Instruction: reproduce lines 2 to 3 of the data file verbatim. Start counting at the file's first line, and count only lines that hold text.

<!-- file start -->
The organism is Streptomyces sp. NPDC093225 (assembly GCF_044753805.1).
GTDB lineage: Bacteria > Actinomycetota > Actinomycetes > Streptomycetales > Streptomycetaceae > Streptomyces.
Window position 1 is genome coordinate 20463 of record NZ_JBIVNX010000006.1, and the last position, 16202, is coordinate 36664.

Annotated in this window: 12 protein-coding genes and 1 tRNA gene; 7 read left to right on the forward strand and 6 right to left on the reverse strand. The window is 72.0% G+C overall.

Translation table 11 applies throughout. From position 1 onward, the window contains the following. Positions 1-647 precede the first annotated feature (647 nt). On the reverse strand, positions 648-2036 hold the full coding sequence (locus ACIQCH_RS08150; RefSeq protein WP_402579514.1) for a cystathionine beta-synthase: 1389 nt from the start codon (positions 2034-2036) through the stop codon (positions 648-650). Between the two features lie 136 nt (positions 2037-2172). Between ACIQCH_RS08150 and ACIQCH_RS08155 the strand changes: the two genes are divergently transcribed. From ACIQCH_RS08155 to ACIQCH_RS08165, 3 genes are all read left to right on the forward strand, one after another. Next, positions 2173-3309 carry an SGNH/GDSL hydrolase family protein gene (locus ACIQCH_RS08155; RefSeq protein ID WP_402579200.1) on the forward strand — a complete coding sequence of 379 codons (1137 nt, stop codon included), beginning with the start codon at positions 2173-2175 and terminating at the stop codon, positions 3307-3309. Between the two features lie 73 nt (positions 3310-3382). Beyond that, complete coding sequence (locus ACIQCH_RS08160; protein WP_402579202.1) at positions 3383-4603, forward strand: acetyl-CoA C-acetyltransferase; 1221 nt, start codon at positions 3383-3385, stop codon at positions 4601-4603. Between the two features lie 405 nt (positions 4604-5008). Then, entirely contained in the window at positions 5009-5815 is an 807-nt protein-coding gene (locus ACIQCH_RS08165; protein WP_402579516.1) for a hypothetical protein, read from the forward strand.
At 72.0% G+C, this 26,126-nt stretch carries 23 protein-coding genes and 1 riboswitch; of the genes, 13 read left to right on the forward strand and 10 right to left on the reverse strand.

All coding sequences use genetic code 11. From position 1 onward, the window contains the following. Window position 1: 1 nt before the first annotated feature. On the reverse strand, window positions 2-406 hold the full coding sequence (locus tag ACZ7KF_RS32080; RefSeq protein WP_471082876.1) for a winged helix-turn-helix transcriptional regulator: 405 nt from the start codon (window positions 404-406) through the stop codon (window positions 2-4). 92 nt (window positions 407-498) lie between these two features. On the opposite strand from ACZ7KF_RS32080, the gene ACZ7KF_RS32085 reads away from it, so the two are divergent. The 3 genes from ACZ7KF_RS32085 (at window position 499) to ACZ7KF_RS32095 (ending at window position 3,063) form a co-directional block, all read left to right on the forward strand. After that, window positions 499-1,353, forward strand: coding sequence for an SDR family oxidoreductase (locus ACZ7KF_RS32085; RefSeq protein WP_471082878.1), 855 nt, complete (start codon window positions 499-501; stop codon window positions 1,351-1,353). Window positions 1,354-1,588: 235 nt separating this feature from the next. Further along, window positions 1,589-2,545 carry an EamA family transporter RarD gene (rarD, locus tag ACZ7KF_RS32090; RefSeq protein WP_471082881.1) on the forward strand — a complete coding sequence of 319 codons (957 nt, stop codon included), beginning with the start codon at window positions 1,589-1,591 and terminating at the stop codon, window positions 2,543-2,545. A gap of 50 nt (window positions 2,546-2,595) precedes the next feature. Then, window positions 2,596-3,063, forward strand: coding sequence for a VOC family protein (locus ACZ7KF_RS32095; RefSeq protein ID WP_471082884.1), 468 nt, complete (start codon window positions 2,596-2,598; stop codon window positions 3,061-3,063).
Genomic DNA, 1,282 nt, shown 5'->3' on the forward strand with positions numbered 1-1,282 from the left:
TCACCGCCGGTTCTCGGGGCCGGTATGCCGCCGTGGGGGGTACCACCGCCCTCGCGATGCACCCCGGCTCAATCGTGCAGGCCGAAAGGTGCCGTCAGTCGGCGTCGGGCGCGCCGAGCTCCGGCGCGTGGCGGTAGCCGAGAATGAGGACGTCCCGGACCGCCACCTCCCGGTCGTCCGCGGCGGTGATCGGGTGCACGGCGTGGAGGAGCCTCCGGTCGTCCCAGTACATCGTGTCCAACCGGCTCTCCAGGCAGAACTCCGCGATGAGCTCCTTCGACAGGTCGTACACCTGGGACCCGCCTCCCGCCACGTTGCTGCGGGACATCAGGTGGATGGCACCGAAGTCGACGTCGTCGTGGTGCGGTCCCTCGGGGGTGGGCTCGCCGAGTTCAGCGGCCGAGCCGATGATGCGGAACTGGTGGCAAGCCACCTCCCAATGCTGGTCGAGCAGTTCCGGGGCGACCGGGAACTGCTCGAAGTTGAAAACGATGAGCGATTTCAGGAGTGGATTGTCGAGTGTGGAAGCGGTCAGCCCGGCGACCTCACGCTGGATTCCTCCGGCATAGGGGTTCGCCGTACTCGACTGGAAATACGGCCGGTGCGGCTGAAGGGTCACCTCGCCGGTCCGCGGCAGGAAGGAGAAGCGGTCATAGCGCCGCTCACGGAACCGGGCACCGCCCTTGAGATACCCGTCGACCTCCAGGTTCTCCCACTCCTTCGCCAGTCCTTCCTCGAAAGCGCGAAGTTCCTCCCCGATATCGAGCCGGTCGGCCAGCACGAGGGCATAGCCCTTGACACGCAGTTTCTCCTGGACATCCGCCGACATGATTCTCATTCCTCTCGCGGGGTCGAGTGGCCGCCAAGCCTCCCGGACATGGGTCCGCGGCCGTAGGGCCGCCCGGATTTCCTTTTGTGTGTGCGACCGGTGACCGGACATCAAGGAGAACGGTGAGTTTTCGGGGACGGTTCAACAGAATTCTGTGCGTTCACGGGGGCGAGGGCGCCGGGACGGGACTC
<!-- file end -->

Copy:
GTDB lineage: Bacteria > Actinomycetota > Actinomycetes > Streptomycetales > Streptomycetaceae > Streptomyces.
Window position 1 is genome coordinate 20463 of record NZ_JBIVNX010000006.1, and the last position, 16202, is coordinate 36664.